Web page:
This Productivity Killing Self-Talk Sounds Completely Reasonable
When you remove all the rough edges from your work, you might inadvertently remove what makes it interesting.
I had just put the finishing touches on a two-thousand-word story. I tossed it aside for twenty-four hours before my final edit. The next day, I read it over and decided it still wasn’t ready.
This cycle continued for several days until I finally deemed the story ready for publishing.
But there was a problem.
In my drive for perfection, the story lost its essence, the zest that communicated the raw emotion. The story may have been error-free, but it read like a DIY manual from IKEA. I decided to scrap the whole thing and start over. I had lost weeks of effort.
These paralyzing four words not only killed my productivity, but they also sterilized my work.
“It’s not ready yet.”
Yes, sometimes your work needs more polishing, sanding, love, or sweat. But other times, “it’s not ready yet” serves as an excuse. We reason that until it’s perfect, we cannot let the world see it. Perfection first. Distribution second.
“It’s not ready yet,” is a story we tell ourselves to justify hiding. It shelters us from the possibility of rejection and criticism.
We can never reach perfection, but we can achieve the point of maximum return — the state at which additional effort yields no discernable benefit.
If we proceed too far down the path of perfection, we venture into negative returns. Perhaps you’ve seen it in a book, movie or even a sales presentation. Something seems too polished, over-edited or too rehearsed.
When we keep our work “almost” finished we keep hope alive that someone will shower us with praise, buy our product and share it with their friends.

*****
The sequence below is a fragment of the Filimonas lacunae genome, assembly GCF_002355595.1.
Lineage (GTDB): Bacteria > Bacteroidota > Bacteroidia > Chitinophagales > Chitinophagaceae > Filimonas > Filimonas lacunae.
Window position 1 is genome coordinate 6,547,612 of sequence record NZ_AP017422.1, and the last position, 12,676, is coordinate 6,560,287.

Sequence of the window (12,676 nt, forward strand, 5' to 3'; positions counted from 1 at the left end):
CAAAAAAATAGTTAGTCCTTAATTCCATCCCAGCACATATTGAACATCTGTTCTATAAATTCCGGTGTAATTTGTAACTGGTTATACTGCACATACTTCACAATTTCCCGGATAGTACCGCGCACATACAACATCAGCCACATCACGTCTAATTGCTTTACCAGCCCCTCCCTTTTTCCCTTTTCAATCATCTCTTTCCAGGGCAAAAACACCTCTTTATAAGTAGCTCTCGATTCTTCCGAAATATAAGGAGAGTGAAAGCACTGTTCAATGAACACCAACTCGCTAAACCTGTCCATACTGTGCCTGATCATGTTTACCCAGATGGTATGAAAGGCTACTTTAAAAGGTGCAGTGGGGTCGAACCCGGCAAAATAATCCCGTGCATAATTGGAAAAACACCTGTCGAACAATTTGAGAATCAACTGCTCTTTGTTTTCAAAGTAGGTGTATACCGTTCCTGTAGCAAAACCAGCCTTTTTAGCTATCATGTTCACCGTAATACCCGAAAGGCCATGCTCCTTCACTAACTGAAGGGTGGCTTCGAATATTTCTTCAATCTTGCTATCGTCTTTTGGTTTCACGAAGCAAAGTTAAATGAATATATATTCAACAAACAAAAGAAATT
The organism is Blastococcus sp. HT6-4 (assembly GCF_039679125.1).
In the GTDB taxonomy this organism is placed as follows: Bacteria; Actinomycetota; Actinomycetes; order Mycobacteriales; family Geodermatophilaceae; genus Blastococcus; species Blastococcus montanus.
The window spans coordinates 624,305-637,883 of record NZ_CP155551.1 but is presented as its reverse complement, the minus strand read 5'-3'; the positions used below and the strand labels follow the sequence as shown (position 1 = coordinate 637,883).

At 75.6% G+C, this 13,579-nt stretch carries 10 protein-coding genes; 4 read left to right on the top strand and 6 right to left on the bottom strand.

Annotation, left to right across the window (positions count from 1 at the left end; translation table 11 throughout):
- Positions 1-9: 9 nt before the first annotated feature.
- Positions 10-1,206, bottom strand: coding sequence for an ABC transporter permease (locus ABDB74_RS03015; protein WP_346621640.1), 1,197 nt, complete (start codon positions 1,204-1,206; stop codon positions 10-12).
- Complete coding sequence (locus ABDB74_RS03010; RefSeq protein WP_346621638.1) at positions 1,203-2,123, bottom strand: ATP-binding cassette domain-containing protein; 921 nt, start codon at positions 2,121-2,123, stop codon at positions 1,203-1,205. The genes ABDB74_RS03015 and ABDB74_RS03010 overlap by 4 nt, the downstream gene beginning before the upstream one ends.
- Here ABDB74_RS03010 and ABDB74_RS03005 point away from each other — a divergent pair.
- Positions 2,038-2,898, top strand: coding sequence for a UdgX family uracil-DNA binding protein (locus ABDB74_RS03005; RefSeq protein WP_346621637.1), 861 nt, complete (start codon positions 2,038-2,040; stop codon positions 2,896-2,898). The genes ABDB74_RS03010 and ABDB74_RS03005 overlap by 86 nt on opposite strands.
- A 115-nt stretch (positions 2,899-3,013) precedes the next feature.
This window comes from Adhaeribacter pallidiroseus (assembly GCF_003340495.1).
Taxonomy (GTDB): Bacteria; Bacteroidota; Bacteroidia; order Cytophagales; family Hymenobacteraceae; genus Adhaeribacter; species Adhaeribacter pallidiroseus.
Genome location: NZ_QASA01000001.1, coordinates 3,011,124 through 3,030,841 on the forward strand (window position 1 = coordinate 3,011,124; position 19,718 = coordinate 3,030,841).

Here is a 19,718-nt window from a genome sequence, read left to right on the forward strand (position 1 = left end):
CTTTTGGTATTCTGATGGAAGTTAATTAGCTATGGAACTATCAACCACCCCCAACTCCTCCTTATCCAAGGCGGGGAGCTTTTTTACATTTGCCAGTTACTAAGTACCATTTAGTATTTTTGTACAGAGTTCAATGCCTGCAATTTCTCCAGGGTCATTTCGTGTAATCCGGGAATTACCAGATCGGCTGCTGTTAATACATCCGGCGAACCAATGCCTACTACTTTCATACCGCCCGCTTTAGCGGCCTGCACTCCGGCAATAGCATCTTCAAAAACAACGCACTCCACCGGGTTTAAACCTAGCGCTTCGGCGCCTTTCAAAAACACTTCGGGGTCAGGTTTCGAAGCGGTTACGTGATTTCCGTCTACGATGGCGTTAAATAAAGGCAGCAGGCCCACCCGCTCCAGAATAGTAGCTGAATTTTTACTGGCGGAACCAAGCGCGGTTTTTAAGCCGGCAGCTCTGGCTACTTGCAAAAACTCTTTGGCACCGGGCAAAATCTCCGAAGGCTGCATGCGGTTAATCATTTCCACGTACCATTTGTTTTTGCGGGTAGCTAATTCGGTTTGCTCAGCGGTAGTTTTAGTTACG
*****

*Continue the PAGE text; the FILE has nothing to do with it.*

Ship your work. Call that prospect. Make that pitch. These are acts of risk and vulnerability. When indifference or rejection follow, it feels like a punch in the gut. And so we avoid that fate by telling ourselves we need to throw more effort at it.
You’ve seen it before
Have you ever read a book and marveled at the beautiful prose and tight storyline but struggled to keep your eyes open?
“It was technically brilliant but utterly boring.”
Perhaps that book was engaging at some point but was edited and polished to the point of sterility. When you remove all the rough edges, you might inadvertently remove what makes your work interesting.
How do we strike the right balance?
All great work requires some rework. How do we know when it’s enough? How do we avoid the “it’s not ready plague” while ensuring we meet the standards of quality?
Let’s define what it means when we tell ourselves our work isn’t ready. It could mean one of two things.
- Something lacks in your work. It could be that your novel lags in the middle. It could be your presentation fails to make a compelling argument. Something’s amiss. You may not know the problem, but you know your product fails to meet a minimum standard.
- Fear. You’re afraid of someone telling you no or rejecting your work. To avoid that fate, you convince yourself of imagined shortcomings. You might spend time polishing. Worse, you might remove or tone down the rough edges which can suck the life out of your product.
How can we tell the difference?